Moreover, exposure to pornography is significantly correlated to the belief that women are sexual objects, constantly available for sex and always satisfied by whatever the men do. No mention is made of consent or mutual respect. On the contrary, pornography ‘scripts’ mainly consist in physical coercion to have sex: it teaches its users that women enjoy sexual violence and degradation. An analysis of the 50 most popular pornographic videos found that 88% of scenes contained physical violence, and 49% contained verbal aggression. 87% of aggressive acts were perpetrated against women, and 95% of their responses were either neutral or expressions of pleasure. As a result, pornography widely fuels rape myths and is responsible for a lot of the violence and sexual violence perpetrated against women. Not surprisingly, 73% of women victims of domestic rape stated that their partners were viewers of pornography. Concerning child abuse, the link is even more explicit: 92% of child sexual abuse offenders possessed child pornography.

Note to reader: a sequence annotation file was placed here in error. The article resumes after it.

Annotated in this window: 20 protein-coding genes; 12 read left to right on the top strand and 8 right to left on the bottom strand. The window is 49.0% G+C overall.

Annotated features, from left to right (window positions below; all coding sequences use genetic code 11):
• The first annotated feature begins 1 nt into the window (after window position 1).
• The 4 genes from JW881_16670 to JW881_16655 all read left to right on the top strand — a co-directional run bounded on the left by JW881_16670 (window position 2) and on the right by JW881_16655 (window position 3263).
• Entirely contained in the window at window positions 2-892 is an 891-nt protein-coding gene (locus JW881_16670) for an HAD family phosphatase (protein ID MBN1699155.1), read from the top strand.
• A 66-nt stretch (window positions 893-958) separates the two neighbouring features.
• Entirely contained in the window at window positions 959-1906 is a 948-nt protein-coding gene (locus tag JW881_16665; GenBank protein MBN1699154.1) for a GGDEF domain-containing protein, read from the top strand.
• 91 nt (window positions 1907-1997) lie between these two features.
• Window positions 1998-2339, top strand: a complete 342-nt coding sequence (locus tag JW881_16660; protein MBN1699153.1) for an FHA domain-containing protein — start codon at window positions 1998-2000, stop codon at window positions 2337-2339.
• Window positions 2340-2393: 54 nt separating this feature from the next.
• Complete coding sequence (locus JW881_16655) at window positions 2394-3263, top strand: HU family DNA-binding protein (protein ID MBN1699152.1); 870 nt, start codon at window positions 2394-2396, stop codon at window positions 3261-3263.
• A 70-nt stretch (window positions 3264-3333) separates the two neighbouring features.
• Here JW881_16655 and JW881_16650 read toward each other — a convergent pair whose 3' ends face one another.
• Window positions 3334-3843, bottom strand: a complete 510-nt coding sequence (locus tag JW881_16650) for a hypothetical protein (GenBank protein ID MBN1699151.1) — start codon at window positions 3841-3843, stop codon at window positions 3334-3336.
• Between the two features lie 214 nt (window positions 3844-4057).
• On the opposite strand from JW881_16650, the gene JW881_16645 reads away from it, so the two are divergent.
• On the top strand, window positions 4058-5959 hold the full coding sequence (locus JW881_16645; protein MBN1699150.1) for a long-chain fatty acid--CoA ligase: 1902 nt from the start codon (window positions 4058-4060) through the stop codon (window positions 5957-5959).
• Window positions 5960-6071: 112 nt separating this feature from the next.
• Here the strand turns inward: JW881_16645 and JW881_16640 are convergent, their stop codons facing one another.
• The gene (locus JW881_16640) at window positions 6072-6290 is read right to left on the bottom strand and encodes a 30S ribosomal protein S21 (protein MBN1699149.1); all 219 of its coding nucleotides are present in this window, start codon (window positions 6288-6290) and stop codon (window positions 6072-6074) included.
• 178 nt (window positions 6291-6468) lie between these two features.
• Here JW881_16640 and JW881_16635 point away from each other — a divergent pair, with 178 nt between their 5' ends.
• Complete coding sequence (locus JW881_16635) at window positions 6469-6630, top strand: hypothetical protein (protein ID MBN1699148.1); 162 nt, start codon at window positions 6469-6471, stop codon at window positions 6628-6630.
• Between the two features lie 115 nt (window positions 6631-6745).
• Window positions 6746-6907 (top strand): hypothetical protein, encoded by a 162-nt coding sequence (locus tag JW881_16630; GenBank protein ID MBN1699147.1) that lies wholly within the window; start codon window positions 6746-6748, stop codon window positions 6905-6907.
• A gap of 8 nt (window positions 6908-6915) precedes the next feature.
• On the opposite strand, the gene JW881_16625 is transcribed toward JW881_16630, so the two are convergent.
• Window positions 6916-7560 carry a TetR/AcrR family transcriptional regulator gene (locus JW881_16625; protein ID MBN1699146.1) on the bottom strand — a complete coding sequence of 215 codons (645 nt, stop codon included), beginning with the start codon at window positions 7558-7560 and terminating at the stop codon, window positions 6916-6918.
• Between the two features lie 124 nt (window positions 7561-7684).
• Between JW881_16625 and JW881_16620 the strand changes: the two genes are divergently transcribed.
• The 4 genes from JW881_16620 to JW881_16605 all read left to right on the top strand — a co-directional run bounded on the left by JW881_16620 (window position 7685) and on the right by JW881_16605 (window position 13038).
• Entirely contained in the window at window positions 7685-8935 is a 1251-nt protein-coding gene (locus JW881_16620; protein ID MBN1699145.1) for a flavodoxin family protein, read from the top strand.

Desperate times call for desperate measures. In 2017, the British Parliament voted the Digital Economy Act, which officially forbids the access to pornographic website for minors. Every website distributing pornography “on a commercial basis” is to verify the age of its users.
Website concerned must earn money or other benefit from the distribution of pornographic content, such as through advertising, even if the material itself is free for users. Internet giants such as Facebook, Twitter and Snapchat will not be concerned by these restrictions, as they only apply to website with more that a third of pornographic content.
Websites will have to put their own measures into place to verify their users’ age. One way that users can do this will involve uploading their passport, driving licence or credit card information, although many websites are expected to use a single sign-on service such as AgeID. Alternatively, users may be able to buy a ‘porn pass’ from a newsagent. This way, none of their information is stored online, and they can access adult content by entering a code provided on the pass.
Any website or app that doesn’t comply with the regulations will be facing a fine of up to £250,000 or being blocked by UK internet service providers.
Supposed to be implemented on the 15th of July, the ‘porn block’ has been delayed for another six months. Implementation difficulties and financial interests are indeed great obstacles when it comes to limiting pornography.